2)      Cuttlefish with fermented black rice, sake and parmesan: a mild taste balanced by the natural saltiness of the parmesan and the light sweetness of the jellied sake. Also in this case not to forget the magnificent pairing with the Sake Katsuyama Den.

 

3)      Suckling pig: cooked sous-vide – the technique invented by Joan – for 27 hours and then grilled. All the tenderness and juiciness of the meat combined to tamarind sauce and sesame seeds in a recipe that reminds more on the South East Asia than the Catalan coast.

4)      Charcoal-grilled lamb consommé: lamb tongue, brain and tripe… three small and less noble parts of the lamb become three giants of taste.

‘Dulcis in fundo’: ‘The sweet part in the end’! Finally the moment of Jordi Roca, the youngest of the Roca brothers and best pastry chef in the world in 2014.

 

The desserts at El Celler, similarly to the wines, are fully complementary to the savory part of the menu.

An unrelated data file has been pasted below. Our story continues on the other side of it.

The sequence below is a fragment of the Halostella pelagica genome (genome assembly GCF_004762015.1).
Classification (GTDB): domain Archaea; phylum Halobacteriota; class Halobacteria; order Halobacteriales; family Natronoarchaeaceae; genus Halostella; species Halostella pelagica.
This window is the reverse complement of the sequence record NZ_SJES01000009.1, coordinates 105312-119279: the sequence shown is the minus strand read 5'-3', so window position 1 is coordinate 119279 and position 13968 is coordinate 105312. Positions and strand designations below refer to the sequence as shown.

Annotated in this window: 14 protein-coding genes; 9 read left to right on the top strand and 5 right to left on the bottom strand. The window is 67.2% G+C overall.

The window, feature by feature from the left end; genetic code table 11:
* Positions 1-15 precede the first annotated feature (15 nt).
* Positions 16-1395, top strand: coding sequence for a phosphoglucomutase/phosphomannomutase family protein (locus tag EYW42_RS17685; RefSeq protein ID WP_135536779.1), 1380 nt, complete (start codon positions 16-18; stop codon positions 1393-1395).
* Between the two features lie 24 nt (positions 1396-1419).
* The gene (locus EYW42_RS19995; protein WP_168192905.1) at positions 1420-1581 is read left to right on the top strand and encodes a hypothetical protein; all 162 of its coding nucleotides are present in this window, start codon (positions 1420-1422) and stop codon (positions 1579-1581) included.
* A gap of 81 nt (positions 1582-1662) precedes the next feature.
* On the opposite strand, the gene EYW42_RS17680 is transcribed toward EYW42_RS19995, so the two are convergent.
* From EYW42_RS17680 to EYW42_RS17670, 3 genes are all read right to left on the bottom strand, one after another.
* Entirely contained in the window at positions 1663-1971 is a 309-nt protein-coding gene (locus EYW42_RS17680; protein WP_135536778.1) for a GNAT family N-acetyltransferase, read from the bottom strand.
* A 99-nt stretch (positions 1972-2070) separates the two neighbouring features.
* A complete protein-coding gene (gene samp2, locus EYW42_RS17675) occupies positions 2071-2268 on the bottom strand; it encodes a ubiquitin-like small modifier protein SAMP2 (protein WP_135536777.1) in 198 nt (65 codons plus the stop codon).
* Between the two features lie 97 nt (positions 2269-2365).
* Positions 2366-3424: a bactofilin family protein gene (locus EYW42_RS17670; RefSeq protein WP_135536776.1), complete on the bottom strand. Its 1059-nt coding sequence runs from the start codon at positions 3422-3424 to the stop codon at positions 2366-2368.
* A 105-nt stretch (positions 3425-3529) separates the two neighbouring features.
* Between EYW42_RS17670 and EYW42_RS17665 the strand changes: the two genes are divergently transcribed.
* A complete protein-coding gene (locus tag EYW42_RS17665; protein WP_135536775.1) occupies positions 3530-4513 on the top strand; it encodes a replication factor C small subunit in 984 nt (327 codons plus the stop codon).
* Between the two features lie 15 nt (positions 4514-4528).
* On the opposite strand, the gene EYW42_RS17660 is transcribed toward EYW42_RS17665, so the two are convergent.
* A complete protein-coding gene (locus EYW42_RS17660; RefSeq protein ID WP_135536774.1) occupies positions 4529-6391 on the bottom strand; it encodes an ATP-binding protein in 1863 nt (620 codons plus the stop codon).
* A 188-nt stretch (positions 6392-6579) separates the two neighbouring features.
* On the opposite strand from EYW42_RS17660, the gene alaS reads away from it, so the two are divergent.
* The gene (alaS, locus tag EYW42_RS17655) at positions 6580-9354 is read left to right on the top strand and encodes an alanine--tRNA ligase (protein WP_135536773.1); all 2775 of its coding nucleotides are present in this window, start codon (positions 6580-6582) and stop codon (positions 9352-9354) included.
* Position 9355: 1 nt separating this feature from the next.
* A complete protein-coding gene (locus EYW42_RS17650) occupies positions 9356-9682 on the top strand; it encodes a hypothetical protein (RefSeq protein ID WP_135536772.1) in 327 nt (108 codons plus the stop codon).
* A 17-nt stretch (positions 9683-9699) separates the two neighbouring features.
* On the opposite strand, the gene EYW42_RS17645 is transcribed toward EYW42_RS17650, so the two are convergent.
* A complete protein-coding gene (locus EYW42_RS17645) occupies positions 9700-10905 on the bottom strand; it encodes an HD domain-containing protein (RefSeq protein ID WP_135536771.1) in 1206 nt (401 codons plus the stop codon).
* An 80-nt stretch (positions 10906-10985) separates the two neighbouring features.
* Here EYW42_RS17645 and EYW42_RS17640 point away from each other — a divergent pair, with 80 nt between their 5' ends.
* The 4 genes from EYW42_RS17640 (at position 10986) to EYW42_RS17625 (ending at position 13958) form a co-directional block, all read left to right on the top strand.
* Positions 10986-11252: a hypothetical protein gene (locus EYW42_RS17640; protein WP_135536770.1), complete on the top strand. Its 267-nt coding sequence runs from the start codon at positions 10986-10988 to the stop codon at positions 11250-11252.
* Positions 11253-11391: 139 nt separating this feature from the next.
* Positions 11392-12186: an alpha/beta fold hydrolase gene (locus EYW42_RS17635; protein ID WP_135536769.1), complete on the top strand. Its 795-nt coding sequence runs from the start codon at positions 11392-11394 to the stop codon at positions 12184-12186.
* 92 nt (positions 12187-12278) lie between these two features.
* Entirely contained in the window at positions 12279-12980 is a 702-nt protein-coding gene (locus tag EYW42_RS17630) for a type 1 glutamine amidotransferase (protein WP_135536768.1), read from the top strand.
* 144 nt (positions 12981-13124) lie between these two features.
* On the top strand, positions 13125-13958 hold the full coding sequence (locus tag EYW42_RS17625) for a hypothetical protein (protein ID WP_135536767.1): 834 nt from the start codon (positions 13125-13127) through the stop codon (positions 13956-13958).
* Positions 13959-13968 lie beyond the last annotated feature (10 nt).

And this is probably what is really extraordinary about the Roca brothers: even though each of them represents an excellence in his field, dishes are not the excuse to show off their talent, but to make their talents fully functional for the meal while being committed to the excellence.

 

The first dessert comes in on tiptoes, light, delicate and fresh. The smell of the rain on the ground is trapped in drops of sand distillate water and fresh anise ice cream that spills over a breathing forest of fire tree, wormwood and fennel. The choice of Riesling respectfully waters the dish with its low percentage of alcohol while adding a tiny bit of sugar.

 

The second dessert keeps playing with herbal flavors with the addition of flower notes and orange taste, but this time the ‘sensorial’ cage is not liquid, but made in a form of a thin sugar pearl tenderly placed on a carrot base. The wine chosen (a late harvest Malvasia) adds on a bit more in terms of the body and prepares the mouth for the next treat.

 

While the bitter and slightly acid touches of Panama beans coffee are reaching the nose, chocolate mousse, dried plum and tobacco leaves take their place on the stage for the last scene of the play. Similarly to a Cuban cigar, Jordi’s last dessert softly rubs the palate leaving no room for words.

 

Bite after bite, the mind starts recollecting the memories of the lunch, the nose is getting ready to welcome back the smell of jasmine and the mouth desperately tries to slow down the pace, but it is time for the last puff…